In concrete terms, all this has meant that more has been delivered with less. Despite declines in the numbers of public sector workers and smaller budgets, more children and young people are being educated, more patients are being treated in the public health system and more welfare benefits are being dispensed.
Although Howlin last week over-egged his own pudding by making unsubstantiated claims to having done more than any other government in Europe, there have been substantive improvements.
But given the scale of the changes needed, has the Government been ambitious enough? The answer almost from the beginning of the Coalition's term has been No.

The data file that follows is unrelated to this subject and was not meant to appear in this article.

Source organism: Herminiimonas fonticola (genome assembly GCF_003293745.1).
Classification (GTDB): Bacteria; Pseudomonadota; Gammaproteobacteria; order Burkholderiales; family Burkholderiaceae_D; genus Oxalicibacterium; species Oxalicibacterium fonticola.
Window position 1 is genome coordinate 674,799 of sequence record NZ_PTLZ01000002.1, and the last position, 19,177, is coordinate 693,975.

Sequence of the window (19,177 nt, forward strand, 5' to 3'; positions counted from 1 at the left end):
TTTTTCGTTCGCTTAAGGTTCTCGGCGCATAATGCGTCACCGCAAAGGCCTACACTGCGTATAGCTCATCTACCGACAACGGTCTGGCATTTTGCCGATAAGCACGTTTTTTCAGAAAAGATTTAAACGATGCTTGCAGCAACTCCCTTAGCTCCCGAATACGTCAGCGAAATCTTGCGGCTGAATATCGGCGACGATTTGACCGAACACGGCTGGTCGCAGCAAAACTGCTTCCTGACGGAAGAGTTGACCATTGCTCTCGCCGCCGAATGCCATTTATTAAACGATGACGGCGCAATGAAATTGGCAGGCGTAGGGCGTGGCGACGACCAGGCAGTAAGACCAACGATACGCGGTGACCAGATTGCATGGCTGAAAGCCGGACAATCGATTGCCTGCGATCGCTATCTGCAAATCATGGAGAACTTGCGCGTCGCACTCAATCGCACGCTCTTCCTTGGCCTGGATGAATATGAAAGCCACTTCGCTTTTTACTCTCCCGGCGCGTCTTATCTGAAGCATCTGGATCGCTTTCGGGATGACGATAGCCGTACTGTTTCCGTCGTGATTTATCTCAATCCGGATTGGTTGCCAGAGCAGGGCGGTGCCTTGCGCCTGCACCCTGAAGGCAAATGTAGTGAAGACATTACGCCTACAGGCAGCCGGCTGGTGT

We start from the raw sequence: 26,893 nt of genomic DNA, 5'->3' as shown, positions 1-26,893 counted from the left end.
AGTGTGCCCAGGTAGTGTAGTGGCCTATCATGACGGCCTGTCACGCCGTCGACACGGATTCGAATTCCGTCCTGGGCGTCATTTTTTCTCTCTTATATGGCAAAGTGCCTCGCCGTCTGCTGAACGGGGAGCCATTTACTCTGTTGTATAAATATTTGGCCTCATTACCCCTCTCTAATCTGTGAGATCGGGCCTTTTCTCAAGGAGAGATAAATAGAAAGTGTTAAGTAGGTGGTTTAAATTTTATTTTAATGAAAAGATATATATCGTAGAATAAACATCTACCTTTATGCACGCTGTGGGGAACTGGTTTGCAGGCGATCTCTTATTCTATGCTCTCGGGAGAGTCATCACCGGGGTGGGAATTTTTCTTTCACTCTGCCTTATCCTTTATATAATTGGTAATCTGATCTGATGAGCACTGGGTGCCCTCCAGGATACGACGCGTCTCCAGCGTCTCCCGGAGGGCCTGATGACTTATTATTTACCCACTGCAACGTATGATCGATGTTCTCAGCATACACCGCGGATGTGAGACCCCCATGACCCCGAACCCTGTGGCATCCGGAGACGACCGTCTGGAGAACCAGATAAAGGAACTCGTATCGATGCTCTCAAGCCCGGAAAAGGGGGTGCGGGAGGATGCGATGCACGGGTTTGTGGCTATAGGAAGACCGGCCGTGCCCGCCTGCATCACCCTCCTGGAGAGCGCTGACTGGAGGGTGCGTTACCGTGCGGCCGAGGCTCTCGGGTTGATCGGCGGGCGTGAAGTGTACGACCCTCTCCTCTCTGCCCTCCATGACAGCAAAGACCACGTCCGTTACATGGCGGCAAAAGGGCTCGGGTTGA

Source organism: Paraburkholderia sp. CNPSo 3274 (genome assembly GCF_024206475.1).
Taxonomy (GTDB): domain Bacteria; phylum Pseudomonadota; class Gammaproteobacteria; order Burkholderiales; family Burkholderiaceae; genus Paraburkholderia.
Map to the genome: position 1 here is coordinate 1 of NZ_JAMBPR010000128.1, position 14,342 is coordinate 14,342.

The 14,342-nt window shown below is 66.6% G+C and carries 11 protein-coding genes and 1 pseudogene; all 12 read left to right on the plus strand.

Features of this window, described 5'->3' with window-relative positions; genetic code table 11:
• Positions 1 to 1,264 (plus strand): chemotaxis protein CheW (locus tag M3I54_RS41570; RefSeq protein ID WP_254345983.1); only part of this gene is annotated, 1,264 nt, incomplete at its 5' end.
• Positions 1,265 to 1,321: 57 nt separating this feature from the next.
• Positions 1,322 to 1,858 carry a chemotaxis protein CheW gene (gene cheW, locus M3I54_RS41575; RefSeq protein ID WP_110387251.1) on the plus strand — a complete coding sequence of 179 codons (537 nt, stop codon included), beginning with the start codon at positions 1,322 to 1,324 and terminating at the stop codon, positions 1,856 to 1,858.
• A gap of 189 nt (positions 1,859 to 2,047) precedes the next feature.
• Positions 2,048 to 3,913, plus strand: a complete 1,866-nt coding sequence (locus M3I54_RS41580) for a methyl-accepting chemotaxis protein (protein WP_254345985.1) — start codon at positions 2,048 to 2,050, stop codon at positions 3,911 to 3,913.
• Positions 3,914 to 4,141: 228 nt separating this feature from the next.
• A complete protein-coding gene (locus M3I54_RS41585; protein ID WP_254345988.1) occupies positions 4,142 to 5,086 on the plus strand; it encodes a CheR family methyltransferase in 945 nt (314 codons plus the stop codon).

Among the biggest questions has been the capacity of the system to overcome its "implementation deficit disorder". There are an almost unlimited range of issues in this regard, but a central one has been balance between protection for workers and the freedom of managers to manage.
In the private sector, the broad legislative and regulatory balance between the rights of employees and employers is appropriate. That includes the difficult issue of redundancy.
No large private sector organisation could effectively adapt to the inevitability of change if it was forbidden from deploying the unpleasant last resort of letting staff go when circumstances change.
Despite other countries in Europe recognising that 100 per cent job security for one group in society is neither efficient nor equitable, and have stopped giving public sector workers such guarantees, the Government was unwilling, and remains unwilling, to bite this bullet.